Going Naked in the World of Credit
Do you have a credit score? I bet you do. Do you know what you score is? Maybe you do, maybe you don’t. Do you believe that it’s absolutely necessary to have a credit score? Most people do, and they are wrong.
First, let’s take a look at exactly what a credit score is and why we have one. The credit score, also known as the FICO score, was started by the Fair Isaac Company (Thus FICO) to gauge a person’s credit worthiness. Your FICO score is basically a number that tells people how good you are at borrowing money.
Your score is determined using these guidelines:
- 35% is based on your debt history
- 30% is based on your level of debt
- 15% is based on how long you’ve been in debt
- 10% is based on how much new debt you have
- 10% is based on the types of debt you have
Now, what do all these factors have in common? They all say “Hey I’m in debt, baby!” The higher the score you have means that debtors can trust you so that they can give you more debt and they know you’re more likely to pay it back.
But what happens when you have no debt? Well if you’ve been out of debt long enough your credit score can actually go to zero, and that’s a good thing. A zero credit score shows that you have actually achieved something that not many people have, and that something is freedom from the bondage of debt (Read post entitled “Slavery”)
When you’re free from debt you don’t have to worry about making those payments every month that drag you down mentally, physically, and financially. You’re not paying extra for everything you buy in the form of interest and fees. You’re much more free to live life the way YOU want to live it and have less stress because you are no longer a slave to the lender (Read my “Goin’ Commando” post for more on this)
I can hear you saying now, “But Doc, what if I need to buy a house or a car? How can I buy those high dollar items if my credit score is at zero?” Well, the car part is easy. If you’ve made the commitment to become debt free, or you already are debt free, saving up for a car is very simple. You simply drive your present car until its paid off, then keep driving it, put the payments in the bank to save for the next one, and in a few short years you buy another car (Read “4 Steps to Getting Rid of Car Payments Forever”)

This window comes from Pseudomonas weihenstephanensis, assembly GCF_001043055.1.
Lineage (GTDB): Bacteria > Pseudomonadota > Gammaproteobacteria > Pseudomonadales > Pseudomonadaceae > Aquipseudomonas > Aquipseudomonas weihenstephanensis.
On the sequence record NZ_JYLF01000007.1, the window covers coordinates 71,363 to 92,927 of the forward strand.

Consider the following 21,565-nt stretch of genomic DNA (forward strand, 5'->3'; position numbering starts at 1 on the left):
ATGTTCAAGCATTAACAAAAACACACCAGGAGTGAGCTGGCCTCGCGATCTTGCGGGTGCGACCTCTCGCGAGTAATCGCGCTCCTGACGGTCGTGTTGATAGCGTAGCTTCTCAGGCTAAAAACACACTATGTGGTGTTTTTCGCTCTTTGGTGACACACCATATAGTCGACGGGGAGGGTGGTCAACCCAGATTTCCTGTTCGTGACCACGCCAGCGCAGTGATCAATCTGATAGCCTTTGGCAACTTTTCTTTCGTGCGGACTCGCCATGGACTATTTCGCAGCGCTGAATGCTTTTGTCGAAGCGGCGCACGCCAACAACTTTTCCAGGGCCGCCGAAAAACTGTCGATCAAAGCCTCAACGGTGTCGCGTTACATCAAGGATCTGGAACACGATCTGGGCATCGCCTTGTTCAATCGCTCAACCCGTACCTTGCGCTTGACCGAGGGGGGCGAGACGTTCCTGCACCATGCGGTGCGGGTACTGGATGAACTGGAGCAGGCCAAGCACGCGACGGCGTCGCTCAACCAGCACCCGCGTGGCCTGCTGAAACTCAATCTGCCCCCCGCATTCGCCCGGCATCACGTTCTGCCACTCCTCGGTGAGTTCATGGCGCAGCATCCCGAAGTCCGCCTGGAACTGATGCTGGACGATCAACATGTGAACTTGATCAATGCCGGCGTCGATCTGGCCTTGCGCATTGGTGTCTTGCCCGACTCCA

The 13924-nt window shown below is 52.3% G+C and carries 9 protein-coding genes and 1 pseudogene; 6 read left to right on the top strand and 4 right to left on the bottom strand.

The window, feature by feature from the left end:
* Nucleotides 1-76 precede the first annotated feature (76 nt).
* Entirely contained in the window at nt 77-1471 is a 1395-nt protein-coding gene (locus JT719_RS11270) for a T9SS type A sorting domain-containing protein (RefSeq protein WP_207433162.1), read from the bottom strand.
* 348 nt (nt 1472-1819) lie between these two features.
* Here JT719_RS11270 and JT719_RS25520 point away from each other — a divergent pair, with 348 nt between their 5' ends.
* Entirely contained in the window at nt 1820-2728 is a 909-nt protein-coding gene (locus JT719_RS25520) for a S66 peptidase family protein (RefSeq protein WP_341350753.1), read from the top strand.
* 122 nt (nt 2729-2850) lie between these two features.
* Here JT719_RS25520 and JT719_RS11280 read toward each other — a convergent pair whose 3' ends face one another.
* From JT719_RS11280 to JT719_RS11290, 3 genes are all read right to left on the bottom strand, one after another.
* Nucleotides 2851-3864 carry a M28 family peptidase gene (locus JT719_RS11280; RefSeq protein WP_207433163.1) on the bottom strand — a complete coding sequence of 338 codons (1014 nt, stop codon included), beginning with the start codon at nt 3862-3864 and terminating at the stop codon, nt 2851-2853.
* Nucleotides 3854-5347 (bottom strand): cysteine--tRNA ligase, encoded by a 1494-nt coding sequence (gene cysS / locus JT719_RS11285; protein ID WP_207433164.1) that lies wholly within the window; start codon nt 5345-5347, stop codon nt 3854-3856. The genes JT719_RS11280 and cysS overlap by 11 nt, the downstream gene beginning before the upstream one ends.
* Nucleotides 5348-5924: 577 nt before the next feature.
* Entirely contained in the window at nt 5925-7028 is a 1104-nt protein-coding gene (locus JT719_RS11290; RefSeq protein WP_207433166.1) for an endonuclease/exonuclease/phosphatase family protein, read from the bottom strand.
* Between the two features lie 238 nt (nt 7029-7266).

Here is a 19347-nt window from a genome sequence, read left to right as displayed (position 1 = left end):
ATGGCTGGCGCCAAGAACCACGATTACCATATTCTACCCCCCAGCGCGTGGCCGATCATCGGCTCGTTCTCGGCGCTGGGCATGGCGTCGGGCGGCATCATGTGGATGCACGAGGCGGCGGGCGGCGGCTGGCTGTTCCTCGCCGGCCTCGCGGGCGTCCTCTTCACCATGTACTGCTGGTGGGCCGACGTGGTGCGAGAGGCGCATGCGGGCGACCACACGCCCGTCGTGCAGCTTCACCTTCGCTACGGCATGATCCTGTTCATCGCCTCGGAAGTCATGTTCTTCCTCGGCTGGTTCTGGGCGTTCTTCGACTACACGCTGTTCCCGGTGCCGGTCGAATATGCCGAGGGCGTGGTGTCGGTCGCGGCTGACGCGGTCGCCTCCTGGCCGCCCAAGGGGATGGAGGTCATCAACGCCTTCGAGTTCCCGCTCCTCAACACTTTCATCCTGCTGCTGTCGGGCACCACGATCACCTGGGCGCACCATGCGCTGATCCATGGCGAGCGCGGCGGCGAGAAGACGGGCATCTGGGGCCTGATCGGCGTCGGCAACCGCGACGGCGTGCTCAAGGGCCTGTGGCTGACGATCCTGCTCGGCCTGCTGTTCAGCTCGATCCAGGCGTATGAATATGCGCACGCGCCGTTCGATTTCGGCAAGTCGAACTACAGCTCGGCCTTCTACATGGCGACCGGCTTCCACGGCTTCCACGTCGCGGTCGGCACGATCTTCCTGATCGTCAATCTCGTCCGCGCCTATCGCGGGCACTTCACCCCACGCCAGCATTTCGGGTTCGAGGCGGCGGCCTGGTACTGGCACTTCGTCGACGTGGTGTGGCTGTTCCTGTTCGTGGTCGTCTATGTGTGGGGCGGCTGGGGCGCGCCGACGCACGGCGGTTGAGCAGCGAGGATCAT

But what if you want to buy a house? Even If you are debt free except for your mortgage, a house can be expensive. Of course the best way to buy a house is with cash, but I’m not going to vilify anyone for taking out a reasonable mortgage. So this is where manual underwriting comes in. Many people don’t know about this process, and not all lenders provide this option, but it’s what you need in order to get a mortgage when you have a zero credit score because you don’t use consumer credit any more.
Basically manual underwriting is a nonautomated, MANUAL process of figuring out how much the lender thinks they should loan you. Normally the process is automated, they just stick your numbers into the computer and it spits out a number based on what the software says. The manual underwriting process actually has a human being running the show to determine how much to loan to you.
However, there are certain guidelines that you will have to meet in order to have your mortgage manually underwritten:
- You must be able to prove that you are paying 4-6 regular bills in a timely fashion over an 18-24 month time period. These can include rent, phone, cell phone, power, water, etc.
- You should choose a 15 year conventional fixed rate mortgage.
- You must have a strong employment history and predictable personal income history.
- You must be able to put at least 20% down on the home.
- Your previous credit history should have no red flags. Even though you have no credit score, previous history matters.
So yes, you can buy a house with a zero credit score. It’s just a different process. Of course the best way is to pay cash (I know some people that have actually done it), but it usually does take many years of banging away at that mortgage payment to get the house paid off and eventually pay cash for the next one.
Remember, living with a credit score, whether it’s a good score or a bad score, is a choice that you make. Do you really want to be the person that creditors like to see coming? Don’t get me wrong, if you use credit you should be trustworthy in how you use it, so don’t start stiffing your creditors and putting your credit score in the toilet. However, the best thing you can do for yourself and your family is to change your mindset about money and work your plan to pay off all your debts and Celebrate Financial Freedom with the rest of us who have already arrived at that wonderful destination.